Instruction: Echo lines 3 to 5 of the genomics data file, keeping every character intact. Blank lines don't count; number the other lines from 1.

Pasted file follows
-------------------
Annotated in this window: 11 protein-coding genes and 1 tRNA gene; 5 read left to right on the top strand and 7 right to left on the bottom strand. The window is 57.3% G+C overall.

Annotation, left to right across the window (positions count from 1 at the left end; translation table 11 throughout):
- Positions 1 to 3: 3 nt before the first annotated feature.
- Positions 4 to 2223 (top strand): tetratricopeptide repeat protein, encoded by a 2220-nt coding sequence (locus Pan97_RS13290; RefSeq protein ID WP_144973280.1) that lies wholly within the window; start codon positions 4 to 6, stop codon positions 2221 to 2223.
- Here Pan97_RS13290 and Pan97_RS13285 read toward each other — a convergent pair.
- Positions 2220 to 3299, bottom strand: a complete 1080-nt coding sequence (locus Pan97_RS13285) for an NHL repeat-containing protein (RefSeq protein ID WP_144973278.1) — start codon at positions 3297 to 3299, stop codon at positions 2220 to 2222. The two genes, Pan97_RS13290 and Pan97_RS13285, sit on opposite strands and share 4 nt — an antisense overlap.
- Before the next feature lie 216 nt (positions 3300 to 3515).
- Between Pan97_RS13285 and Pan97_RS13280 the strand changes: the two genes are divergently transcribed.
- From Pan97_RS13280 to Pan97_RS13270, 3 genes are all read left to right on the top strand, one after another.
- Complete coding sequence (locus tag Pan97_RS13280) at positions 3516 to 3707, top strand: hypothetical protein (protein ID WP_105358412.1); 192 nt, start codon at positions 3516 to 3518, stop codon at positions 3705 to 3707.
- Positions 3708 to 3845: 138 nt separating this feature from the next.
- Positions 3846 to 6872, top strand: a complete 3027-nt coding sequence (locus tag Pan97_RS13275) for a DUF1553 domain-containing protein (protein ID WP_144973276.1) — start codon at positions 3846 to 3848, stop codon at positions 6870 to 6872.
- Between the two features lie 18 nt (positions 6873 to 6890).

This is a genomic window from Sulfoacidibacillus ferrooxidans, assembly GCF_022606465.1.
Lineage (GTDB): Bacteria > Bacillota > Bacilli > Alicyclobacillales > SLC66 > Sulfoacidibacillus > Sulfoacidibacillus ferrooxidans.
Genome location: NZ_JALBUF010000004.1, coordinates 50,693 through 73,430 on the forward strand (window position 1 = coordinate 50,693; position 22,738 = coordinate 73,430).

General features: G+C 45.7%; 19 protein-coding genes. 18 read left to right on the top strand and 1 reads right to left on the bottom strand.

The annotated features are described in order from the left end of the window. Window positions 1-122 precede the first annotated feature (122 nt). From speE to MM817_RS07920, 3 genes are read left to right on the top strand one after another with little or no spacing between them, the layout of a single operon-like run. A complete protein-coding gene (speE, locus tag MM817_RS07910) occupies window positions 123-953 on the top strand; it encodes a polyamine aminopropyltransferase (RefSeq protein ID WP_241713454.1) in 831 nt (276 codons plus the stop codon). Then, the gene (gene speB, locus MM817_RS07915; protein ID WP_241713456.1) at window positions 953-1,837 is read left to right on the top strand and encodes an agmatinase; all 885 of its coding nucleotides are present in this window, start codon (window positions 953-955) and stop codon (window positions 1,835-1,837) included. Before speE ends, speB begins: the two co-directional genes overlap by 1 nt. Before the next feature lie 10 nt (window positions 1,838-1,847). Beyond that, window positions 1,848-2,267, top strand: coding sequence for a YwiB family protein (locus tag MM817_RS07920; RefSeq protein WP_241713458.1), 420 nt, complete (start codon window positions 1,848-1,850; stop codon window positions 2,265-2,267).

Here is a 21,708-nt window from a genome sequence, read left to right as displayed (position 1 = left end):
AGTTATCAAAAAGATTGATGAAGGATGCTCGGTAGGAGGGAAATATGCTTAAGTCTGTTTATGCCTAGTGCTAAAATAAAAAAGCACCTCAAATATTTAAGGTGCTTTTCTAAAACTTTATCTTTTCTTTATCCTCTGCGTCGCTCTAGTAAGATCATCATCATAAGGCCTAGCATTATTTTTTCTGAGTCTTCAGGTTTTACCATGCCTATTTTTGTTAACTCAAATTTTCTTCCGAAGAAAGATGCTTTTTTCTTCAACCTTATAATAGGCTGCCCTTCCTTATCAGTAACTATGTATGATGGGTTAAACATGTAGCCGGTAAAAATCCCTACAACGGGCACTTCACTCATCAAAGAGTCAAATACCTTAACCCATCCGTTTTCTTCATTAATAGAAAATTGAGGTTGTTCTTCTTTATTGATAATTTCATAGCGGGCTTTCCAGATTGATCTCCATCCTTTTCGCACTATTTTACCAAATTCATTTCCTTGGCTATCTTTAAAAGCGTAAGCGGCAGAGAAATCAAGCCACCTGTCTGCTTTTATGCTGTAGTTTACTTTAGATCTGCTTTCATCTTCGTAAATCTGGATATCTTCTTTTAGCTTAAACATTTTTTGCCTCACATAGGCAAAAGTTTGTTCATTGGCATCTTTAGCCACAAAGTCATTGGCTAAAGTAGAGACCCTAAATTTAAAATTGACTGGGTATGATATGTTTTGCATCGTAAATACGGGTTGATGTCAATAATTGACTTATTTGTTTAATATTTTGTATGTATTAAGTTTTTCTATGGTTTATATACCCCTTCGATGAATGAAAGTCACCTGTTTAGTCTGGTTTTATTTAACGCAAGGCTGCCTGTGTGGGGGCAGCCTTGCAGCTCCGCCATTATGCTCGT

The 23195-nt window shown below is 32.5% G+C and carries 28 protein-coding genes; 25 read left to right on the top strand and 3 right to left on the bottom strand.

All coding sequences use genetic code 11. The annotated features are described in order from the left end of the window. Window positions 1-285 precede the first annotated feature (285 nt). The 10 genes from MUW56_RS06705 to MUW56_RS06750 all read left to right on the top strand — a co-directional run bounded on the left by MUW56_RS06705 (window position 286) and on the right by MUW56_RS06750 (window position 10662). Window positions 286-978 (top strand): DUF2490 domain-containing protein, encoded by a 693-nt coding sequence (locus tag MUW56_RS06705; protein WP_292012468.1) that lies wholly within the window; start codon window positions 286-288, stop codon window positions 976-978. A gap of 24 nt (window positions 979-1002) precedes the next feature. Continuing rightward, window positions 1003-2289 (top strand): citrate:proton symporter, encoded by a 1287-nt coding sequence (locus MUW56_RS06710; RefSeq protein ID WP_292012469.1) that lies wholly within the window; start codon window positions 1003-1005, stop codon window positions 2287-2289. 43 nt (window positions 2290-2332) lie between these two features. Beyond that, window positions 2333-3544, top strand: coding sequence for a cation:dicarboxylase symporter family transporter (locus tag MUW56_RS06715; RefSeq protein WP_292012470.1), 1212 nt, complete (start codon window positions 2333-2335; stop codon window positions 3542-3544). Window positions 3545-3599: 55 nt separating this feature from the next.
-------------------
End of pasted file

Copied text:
- Positions 1 to 3: 3 nt before the first annotated feature.
- Positions 4 to 2223 (top strand): tetratricopeptide repeat protein, encoded by a 2220-nt coding sequence (locus Pan97_RS13290; RefSeq protein ID WP_144973280.1) that lies wholly within the window; start codon positions 4 to 6, stop codon positions 2221 to 2223.
- Here Pan97_RS13290 and Pan97_RS13285 read toward each other — a convergent pair.